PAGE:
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Managing risk of claims by employees when lockdown is relaxed

View profile for Gillian Markland
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Managing risk of claims by employees when lockdown is relaxed

As an employer, you will have been focusing heavily on the financial and operational implications of the rapid lockdown. However, to stay ahead of the curve, you need to start thinking now about the many practical aspects of a potential relaxation in the lockdown regime. Although the scope and timing of any relaxation is currently very uncertain, we have identified that workplace risk assessments will rapidly become an important area of focus.

It is important to understand that there are two aspects of existing employment law that may pose risks for an employer if not managed proactively.

The first aspect is that employees have legal protection against detriment by any act or failure to act by the employer (s.44 of the Employment Rights Act 1996). This means an employer cannot discipline or dock the pay of an employee claiming they needed to remove themselves from what they perceived as a serious and imminent danger.  The second aspect is the right of employees to make a claim for automatic unfair dismissal if they are dismissed because they removed themselves from the workplace in circumstances of danger which they reasonably believed to be serious and imminent (s.100 of the Employment Rights Act 1996).

Whilst these legal rights were created with more conventional workplace health and safety risks in mind, they have application in the current coronavirus pandemic because, potentially, individual employees might perceive what used to be quite ordinary workplace situations, as now presenting an imminent danger of contracting coronavirus. For example, a colleague or visitor to the workplace might be coughing or sweating; an employee may feel they want to take unilateral action by removing themselves from work, and existing employment law may give them protection in these circumstances.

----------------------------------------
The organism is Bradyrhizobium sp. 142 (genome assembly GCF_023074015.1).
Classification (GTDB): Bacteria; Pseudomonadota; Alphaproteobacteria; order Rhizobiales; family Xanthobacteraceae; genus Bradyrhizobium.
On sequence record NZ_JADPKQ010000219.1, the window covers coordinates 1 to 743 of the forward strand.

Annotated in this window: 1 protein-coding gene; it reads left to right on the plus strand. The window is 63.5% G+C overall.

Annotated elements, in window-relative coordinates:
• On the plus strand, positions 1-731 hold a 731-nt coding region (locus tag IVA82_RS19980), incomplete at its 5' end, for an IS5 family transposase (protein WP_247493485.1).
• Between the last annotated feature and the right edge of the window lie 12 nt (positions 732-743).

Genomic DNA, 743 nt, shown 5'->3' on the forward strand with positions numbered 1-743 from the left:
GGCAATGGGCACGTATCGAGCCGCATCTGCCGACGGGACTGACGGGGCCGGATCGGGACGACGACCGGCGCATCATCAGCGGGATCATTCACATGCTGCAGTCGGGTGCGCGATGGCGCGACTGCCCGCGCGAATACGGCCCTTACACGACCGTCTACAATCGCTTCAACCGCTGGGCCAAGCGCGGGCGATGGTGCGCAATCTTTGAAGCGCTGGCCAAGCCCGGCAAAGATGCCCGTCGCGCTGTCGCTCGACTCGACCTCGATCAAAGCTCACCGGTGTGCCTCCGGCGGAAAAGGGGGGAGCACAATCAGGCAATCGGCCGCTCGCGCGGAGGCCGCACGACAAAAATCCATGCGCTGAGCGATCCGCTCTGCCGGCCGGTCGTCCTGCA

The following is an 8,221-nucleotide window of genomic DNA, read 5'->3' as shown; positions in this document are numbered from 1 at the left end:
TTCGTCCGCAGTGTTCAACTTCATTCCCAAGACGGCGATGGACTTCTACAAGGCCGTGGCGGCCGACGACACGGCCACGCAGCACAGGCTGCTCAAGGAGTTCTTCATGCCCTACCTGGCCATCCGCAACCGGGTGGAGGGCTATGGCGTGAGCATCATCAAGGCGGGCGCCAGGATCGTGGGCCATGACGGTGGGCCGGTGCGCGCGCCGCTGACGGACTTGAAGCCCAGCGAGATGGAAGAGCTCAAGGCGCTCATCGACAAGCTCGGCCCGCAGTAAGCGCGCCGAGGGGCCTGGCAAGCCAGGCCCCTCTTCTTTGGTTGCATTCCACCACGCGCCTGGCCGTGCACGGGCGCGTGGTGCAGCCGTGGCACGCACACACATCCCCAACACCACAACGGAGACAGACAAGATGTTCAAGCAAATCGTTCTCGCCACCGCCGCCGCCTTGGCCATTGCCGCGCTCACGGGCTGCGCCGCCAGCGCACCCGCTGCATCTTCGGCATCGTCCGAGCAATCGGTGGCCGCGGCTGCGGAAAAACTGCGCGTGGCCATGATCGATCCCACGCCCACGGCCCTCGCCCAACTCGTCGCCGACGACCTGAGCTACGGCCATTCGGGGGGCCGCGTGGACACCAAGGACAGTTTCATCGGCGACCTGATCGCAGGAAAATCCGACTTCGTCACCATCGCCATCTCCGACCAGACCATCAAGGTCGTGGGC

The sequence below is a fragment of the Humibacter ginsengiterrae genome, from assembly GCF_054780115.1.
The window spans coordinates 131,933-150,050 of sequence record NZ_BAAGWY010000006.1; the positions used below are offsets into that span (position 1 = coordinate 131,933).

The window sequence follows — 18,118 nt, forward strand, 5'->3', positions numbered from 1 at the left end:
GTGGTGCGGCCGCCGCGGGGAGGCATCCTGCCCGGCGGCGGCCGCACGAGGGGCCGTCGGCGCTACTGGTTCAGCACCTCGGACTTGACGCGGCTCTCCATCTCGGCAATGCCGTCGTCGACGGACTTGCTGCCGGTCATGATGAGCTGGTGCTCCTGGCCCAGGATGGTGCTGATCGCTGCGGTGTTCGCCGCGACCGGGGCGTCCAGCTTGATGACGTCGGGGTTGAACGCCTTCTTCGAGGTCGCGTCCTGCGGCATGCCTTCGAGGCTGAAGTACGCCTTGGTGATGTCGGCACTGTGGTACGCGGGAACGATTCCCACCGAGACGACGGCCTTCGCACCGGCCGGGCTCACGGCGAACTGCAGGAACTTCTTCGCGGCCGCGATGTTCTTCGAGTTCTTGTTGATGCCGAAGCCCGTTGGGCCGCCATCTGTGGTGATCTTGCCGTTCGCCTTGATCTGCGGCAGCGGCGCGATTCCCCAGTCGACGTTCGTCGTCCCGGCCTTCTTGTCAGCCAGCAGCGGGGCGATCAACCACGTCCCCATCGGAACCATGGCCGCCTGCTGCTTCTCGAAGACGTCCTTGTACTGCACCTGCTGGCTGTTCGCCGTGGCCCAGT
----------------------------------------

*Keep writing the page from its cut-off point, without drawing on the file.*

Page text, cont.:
It is important to understand that if an employee is dismissed because they refuse to attend the workplace because they believe they are in ‘imminent’ danger of contracting coronavirus, they may be able to bring a claim for unfair dismissal. Such claims can be brought even if they have not completed two years’ service. If they are successful, there is no cap on the damages that an Employment Tribunal can award in such cases. Furthermore, if the employee resigns because of retaliatory action by the employer (eg reduced pay), then they may have a claim for constructive  dismissal.

All this means that as employers consider the practicalities of bringing all or more staff back into the workplace, they will need to address coronavirus-related health and safety issues in a timely and structured way so as to reduce potential anxiety amongst employees and to demonstrate they have a robust framework in place in the event that a claim, as described above, is brought.

The three key practical steps are:

  • To undertake coronavirus-related risk assessments across the business focusing on how best to mitigate the potential transmission of the virus in the workplace. Anchoring your approach to the guidelines issued by Public Health England is a good starting point, though you will need to monitor how such guidance evolves over time.
  • To explain and discuss with employees the risk assessment approach adopted and to remind them about the appropriate ways to raise concerns they may have around health and safety issues; this will reduce the likelihood of potential claims escalating without the opportunity to address issues at an earlier stage.
  • To ensure that policies, procedures and relevant employee communications are documented and actually reflect working practices ‘on the ground’. This will help you demonstrate that you have adopted a systematic, logical and proportionate approach to risk assessment which can be set against any potentially disproportionate perceptions of actual risk.

Obviously each employer has a different context in terms of job roles, profile of workforce and likely interaction between colleagues and other visitors. So if you want advice, tailored to your situation, on the legal aspects highlighted above, please do get in touch with our specialist employment law team.

Our articles are intended for general information purposes only and are not a substitute for professional advice tailored to your specific circumstances. We are always very happy to discuss any plans, issues or concerns you may have and to clarify how we might be able to help. We cannot accept responsibility for any loss as a result of acts or omissions taken in respect of this article.